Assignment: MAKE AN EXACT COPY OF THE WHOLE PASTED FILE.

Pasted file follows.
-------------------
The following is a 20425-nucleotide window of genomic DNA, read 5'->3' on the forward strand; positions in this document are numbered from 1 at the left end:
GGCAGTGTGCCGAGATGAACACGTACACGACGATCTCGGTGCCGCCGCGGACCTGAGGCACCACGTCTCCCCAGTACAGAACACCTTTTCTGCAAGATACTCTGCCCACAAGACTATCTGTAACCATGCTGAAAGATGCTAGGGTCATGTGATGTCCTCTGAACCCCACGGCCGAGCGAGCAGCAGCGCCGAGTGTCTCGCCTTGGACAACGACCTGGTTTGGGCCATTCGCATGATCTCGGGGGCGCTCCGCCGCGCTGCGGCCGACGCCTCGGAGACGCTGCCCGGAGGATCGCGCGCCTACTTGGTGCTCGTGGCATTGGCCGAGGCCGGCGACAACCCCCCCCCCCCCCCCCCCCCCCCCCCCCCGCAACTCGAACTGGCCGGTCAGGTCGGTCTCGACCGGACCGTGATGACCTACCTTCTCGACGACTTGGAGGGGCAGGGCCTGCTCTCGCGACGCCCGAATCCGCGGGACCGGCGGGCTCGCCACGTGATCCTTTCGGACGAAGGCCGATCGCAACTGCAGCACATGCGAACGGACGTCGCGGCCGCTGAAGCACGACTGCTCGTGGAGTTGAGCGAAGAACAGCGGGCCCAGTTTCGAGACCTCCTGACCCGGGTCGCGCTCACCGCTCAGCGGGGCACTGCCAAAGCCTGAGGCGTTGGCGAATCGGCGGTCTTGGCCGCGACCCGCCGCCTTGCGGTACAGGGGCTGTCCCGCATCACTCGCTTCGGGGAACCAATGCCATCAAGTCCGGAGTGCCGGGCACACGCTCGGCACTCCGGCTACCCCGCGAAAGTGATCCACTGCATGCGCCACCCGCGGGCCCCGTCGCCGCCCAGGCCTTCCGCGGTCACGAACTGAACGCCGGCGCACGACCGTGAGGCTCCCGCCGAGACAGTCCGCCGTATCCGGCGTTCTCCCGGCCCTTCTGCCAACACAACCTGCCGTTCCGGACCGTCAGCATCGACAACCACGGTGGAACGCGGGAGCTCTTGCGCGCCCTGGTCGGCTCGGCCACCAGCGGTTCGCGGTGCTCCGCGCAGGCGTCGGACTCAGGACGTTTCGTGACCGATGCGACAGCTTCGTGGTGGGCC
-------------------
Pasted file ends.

The following is a 20425-nucleotide window of genomic DNA, read 5'->3' on the forward strand; positions in this document are numbered from 1 at the left end:
GGCAGTGTGCCGAGATGAACACGTACACGACGATCTCGGTGCCGCCGCGGACCTGAGGCACCACGTCTCCCCAGTACAGAACACCTTTTCTGCAAGATACTCTGCCCACAAGACTATCTGTAACCATGCTGAAAGATGCTAGGGTCATGTGATGTCCTCTGAACCCCACGGCCGAGCGAGCAGCAGCGCCGAGTGTCTCGCCTTGGACAACGACCTGGTTTGGGCCATTCGCATGATCTCGGGGGCGCTCCGCCGCGCTGCGGCCGACGCCTCGGAGACGCTGCCCGGAGGATCGCGCGCCTACTTGGTGCTCGTGGCATTGGCCGAGGCCGGCGACAACCCCCCCCCCCCCCCCCCCCCCCCCCCCCCGCAACTCGAACTGGCCGGTCAGGTCGGTCTCGACCGGACCGTGATGACCTACCTTCTCGACGACTTGGAGGGGCAGGGCCTGCTCTCGCGACGCCCGAATCCGCGGGACCGGCGGGCTCGCCACGTGATCCTTTCGGACGAAGGCCGATCGCAACTGCAGCACATGCGAACGGACGTCGCGGCCGCTGAAGCACGACTGCTCGTGGAGTTGAGCGAAGAACAGCGGGCCCAGTTTCGAGACCTCCTGACCCGGGTCGCGCTCACCGCTCAGCGGGGCACTGCCAAAGCCTGAGGCGTTGGCGAATCGGCGGTCTTGGCCGCGACCCGCCGCCTTGCGGTACAGGGGCTGTCCCGCATCACTCGCTTCGGGGAACCAATGCCATCAAGTCCGGAGTGCCGGGCACACGCTCGGCACTCCGGCTACCCCGCGAAAGTGATCCACTGCATGCGCCACCCGCGGGCCCCGTCGCCGCCCAGGCCTTCCGCGGTCACGAACTGAACGCCGGCGCACGACCGTGAGGCTCCCGCCGAGACAGTCCGCCGTATCCGGCGTTCTCCCGGCCCTTCTGCCAACACAACCTGCCGTTCCGGACCGTCAGCATCGACAACCACGGTGGAACGCGGGAGCTCTTGCGCGCCCTGGTCGGCTCGGCCACCAGCGGTTCGCGGTGCTCCGCGCAGGCGTCGGACTCAGGACGTTTCGTGACCGATGCGACAGCTTCGTGGTGGGCC